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Silhouettes of mobile users are seen next to a screen projection of Facebook logo in this picture illustration. VOA

The European Union’s consumer protection chief said Thursday she’s growing impatient with Facebook’s efforts to improve transparency with users about their data, warning it could face sanctions for not complying.

EU Consumer Commissioner Vera Jourova turned up the pressure on the social media giant, saying she wants the company to update its terms of service and expects to see its proposed changes by mid-October so they can take effect in December.

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European Justice Commissioner Vera Jourova attends an interview with Reuters at the EU Commission headquarters in Brussels, Belgium. VOA

“I will not hide that I am becoming rather impatient because we have been in dialogue with Facebook almost two years and I really want to see, not the progress — it’s not enough for me — but I want to see the results,” Jourova said.

The EU wants Facebook to give users more information about how their data is used and how it works with third party makers of apps, games and quizzes.

“If we do not see the progress the sanctions will have to come,” she said. She didn’t specify punishment, saying they would be applied by individual countries. “I was quite clear we cannot negotiate forever, we just want to see the result.”

The EU has been pressing the U.S. tech company to look at what changes it needs to make to better protect consumers and this year Facebook has had to adapt to new EU data protection rules. The concerns took on greater urgency after the Cambridge Analytica data privacy scandal erupted, in which data on 87 million Facebook users was allegedly improperly harvested.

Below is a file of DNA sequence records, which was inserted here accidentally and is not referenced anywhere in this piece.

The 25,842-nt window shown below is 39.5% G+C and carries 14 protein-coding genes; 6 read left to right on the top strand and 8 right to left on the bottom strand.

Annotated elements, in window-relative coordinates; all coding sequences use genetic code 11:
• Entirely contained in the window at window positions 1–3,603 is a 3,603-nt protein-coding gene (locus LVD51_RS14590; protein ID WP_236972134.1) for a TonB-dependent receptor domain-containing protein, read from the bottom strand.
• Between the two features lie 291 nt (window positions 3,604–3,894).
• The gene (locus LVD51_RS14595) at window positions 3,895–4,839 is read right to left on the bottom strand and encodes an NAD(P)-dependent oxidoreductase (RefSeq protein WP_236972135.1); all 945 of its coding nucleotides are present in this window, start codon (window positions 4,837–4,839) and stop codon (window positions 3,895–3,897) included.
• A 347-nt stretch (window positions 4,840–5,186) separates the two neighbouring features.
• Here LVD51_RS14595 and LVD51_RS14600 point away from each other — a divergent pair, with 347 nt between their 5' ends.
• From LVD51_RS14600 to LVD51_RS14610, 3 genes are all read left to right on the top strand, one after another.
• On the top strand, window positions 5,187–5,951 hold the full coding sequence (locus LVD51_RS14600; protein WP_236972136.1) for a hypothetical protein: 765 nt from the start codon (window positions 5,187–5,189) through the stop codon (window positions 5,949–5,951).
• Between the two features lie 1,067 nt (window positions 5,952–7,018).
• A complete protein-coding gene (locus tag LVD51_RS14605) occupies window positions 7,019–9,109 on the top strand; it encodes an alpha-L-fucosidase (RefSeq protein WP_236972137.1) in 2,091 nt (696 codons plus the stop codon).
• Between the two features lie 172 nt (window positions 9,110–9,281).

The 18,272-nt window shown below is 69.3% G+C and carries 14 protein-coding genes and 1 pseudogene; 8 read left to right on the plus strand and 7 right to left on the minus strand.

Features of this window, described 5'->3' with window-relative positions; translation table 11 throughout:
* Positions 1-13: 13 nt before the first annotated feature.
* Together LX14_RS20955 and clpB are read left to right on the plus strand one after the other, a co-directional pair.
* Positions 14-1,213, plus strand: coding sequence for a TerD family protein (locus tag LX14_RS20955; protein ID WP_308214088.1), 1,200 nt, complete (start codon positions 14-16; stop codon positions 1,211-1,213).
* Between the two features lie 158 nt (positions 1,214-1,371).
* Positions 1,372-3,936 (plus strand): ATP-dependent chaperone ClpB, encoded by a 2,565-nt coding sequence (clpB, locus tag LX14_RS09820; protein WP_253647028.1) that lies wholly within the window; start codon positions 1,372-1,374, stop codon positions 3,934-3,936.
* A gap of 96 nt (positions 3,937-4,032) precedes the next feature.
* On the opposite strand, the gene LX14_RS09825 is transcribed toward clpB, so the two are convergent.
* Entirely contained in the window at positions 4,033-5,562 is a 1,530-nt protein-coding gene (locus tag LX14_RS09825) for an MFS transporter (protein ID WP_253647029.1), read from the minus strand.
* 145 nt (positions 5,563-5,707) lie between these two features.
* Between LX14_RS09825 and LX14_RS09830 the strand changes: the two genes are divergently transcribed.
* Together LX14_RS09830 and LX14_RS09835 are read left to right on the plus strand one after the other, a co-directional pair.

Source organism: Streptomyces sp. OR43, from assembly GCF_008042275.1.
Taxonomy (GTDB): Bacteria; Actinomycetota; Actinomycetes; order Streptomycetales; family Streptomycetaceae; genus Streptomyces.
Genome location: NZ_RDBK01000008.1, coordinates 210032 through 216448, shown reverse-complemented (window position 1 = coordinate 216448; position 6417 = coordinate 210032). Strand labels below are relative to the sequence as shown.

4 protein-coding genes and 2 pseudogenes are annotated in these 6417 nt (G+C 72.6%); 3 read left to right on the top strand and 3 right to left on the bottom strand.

Jourova said she hopes Facebook will take more responsibility for its nearly 380 million European users.

“We want Facebook to be absolutely clear to its users about how their service operates and makes money,” she said.

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An advertisement in The New York Times is displayed on Sunday, March 25, 2018, in New York. Facebook’s CEO apologized for the Cambridge Analytica scandal with ads in multiple U.S. and British newspapers. VOA

Facebook said it has already updated its terms of service in May to incorporate changes recommended at that point by EU authorities.

The company said it “will continue our close cooperation to understand any further concerns and make appropriate updates.”

Jourova also said U.S.-based property rental site Airbnb has agreed to clarify its pricing system in response to complaints that it could mislead consumers.

Airbnb has promised to be fully transparent by either including extra fees in the total price for a booking quoted on its website or notifying users that they might apply, she said.

 

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U.S.-based property rental site Airbnb has agreed to clarify its pricing system in response to complaints that it could mislead consumers. Flickr

The company is complying with EU demands spurred by concerns that consumers could be confused by its complicated pricing structure, which could add unexpected costs such as cleaning charges at the end of a holiday.

Airbnb is also changing its terms of service to make it clear that travelers can sue their host if they suffer personal harm or other damages. That’s in response to complaints that its booking system can leave tourists stranded if the rental is canceled when all other arrangements have been already made.

Also Read: EU Regulators Question Online Retailer Amazon’s Data Usage

Airbnb said “guests have always been aware of all fees, including service charges and taxes, before booking listings,” and will work with authorities to make it even clearer. (VOA)